This web page presents information about the work of the IMF in Central America, Panama and the Dominican Republic, including the activities of the IMF Regional Representative Office. Additional information can be found on the IMF country pages of the enlarged Central American region (Costa Rica, Dominican Republic, El Salvador, Guatemala, Honduras, Nicaragua and Panama), including official IMF reports and Executive Board documents in English and Spanish that deal with Central America as a region and with each of its countries.

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At a Glance

  • CA-7: Costa Rica, El Salvador, Guatemala, Honduras, Nicaragua, Panama and Dominican Republic
  • Costa Rica Joined the Fund on January 08, 1946
  • El Salvador, Nicaragua, and Panama Joined the Fund on March 14, 1946
  • Dominican Republic and Guatemala Joined the Fund on December 28, 1945
  • Honduras Joined the Fund on December 27, 1945
  • Total Quotas: Net cummulative allocation SDR 1,230.60 Million; Holdings: SDR 1,027.62 Million
  • Loans outstanding: ECF arrangements (Honduras and Nicaragua) SDR 132.54 Million;
  • Stand-by Arrangements (Dominican Republic) SDR 703.76 Million

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IMF's Work on Central America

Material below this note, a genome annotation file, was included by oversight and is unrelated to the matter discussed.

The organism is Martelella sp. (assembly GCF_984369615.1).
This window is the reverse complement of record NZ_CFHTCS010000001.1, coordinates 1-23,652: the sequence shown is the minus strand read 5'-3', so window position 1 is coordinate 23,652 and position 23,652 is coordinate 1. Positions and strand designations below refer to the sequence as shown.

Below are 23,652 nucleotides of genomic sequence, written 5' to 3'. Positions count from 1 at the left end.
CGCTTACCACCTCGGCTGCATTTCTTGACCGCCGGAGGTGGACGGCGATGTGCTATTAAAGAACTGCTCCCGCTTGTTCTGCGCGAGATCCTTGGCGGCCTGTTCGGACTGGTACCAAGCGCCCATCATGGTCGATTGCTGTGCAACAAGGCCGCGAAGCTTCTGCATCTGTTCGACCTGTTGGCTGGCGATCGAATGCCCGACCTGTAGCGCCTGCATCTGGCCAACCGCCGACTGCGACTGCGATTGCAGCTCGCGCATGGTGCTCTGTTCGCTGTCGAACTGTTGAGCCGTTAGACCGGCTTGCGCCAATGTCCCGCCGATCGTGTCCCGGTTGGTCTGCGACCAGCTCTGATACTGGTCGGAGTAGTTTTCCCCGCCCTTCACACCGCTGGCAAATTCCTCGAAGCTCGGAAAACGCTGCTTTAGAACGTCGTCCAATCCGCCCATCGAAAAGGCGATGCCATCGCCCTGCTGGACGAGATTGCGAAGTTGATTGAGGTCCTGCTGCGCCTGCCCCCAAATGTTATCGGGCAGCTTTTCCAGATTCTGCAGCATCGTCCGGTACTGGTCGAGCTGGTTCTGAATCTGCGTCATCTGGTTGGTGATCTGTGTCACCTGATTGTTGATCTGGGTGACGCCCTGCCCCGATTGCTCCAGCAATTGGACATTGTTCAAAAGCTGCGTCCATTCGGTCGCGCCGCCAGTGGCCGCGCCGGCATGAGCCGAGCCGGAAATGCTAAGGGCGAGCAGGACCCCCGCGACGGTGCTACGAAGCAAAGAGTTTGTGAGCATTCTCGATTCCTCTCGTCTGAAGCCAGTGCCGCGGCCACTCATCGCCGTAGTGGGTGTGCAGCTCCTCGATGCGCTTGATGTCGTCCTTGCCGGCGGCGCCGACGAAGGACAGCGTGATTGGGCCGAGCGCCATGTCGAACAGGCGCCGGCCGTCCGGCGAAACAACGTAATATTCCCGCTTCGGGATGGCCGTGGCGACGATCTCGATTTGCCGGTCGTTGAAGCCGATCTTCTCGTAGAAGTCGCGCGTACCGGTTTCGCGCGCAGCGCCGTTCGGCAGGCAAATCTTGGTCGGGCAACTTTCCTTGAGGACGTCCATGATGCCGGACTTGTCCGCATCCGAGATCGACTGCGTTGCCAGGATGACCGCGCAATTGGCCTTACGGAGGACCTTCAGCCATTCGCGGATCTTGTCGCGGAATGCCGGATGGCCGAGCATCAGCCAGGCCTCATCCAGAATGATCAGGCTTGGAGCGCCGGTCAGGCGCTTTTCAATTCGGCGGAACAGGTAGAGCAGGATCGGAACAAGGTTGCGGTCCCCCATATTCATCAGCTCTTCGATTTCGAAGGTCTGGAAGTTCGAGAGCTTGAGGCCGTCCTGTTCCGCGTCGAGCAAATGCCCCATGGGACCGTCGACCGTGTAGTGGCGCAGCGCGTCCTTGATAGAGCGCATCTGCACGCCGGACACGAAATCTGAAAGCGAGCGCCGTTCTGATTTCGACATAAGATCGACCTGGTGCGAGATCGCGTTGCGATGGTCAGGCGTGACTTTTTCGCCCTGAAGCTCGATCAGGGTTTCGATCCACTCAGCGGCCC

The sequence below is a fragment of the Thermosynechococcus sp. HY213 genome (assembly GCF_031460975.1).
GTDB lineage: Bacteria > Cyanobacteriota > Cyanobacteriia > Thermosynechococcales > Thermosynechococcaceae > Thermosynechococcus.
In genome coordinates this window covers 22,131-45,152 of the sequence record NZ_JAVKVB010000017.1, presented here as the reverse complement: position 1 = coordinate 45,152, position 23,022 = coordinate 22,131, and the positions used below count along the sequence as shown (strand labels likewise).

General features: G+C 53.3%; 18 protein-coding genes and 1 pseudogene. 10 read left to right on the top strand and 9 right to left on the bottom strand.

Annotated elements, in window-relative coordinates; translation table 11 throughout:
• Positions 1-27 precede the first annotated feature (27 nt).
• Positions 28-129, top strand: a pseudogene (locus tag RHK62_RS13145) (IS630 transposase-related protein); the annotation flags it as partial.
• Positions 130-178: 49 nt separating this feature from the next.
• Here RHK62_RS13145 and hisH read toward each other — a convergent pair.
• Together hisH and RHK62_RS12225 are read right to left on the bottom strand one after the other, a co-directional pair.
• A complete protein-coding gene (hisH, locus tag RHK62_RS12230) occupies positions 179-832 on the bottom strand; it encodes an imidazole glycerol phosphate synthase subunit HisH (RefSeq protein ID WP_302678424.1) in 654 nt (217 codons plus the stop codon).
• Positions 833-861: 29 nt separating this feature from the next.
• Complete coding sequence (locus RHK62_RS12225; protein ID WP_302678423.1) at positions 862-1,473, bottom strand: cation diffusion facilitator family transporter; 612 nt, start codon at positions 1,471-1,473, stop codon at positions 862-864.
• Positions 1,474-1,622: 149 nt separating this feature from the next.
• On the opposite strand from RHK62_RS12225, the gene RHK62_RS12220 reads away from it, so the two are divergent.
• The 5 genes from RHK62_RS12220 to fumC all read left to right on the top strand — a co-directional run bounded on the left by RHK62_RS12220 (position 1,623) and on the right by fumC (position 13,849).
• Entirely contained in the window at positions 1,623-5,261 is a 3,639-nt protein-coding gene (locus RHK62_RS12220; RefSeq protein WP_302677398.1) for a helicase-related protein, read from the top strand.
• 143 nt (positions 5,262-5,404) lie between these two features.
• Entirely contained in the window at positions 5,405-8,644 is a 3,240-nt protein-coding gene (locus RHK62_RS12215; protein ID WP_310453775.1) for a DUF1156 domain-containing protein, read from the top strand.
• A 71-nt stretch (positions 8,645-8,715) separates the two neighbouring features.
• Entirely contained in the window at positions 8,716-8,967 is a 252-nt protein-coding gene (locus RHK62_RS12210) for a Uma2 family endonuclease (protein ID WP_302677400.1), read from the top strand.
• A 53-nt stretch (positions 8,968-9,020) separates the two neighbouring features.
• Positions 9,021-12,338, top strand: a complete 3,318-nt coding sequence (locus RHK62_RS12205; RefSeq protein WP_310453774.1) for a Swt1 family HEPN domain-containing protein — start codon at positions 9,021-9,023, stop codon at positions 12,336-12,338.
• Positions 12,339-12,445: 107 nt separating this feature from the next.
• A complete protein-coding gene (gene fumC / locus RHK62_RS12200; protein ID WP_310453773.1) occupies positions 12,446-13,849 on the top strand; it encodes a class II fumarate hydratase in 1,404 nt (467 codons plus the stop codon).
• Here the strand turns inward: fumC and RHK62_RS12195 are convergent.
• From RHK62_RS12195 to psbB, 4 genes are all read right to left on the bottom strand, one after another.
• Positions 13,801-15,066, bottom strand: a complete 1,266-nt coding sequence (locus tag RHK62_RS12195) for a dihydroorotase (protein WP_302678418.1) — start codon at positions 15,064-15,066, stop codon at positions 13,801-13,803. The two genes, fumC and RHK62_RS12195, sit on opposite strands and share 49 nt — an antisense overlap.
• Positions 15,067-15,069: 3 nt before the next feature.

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Regional Economic Outlook

Western Hemisphere

Latin America and the Caribbean: Tale of Two Adjustments
April 2017

Economies of Latin America and the Caribbean are recovering from a recession at the regional level in 2016. In a tale of two adjustments, growth has been held back by weak domestic demand. This reflects both the ongoing external adjustment to earlier terms-of-trade shocks and, in some cases, fiscal adjustment, in addition to other country-specific domestic factors. Regional activity overall is expected to pick up gradually this year and next, but the outlook is weaker than projected last fall. The projection for medium-term growth remains modest at about 2.6 percent. The outlook is shaped by key shifts in the global economic and policy landscape, including a modest rebound in commodity prices and in partner demand and higher policy uncertainty at the global level. Domestic fundamentals and developments, however, will continue to play a significant role in determining growth in many economies. At the same time, risks to regional growth have widened in a setting of higher global policy uncertainty. In this challenging external context, countries should aim for completing fiscal and external adjustments to preserve or rebuild policy buffers. Charting a course toward higher, sustainable, and more equitable growth will also require strengthening structural reforms aimed at closing infrastructure gaps; improving the business environment, governance, and education outcomes; and encouraging female labor participation to boost medium-term growth and foster income convergence.

Read the report